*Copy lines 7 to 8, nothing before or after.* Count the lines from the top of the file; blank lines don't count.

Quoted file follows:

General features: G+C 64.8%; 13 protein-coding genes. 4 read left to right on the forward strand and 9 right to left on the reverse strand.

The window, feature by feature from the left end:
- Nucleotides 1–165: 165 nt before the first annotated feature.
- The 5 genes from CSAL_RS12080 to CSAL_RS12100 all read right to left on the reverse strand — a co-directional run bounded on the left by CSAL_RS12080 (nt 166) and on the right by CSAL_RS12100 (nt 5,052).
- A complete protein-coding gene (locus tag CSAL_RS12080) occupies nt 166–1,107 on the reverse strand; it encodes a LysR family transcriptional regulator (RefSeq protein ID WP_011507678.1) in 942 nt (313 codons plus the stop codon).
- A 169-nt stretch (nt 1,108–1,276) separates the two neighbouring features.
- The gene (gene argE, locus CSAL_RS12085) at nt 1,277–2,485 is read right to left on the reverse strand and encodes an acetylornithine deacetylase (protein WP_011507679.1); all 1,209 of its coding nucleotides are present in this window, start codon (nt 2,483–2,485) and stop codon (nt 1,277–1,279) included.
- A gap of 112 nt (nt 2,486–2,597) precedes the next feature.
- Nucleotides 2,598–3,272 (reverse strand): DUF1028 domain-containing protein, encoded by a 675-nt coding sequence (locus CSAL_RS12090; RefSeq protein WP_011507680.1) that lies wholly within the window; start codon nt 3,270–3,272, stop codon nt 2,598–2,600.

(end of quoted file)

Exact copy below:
- The gene (gene argE, locus CSAL_RS12085) at nt 1,277–2,485 is read right to left on the reverse strand and encodes an acetylornithine deacetylase (protein WP_011507679.1); all 1,209 of its coding nucleotides are present in this window, start codon (nt 2,483–2,485) and stop codon (nt 1,277–1,279) included.
- A gap of 112 nt (nt 2,486–2,597) precedes the next feature.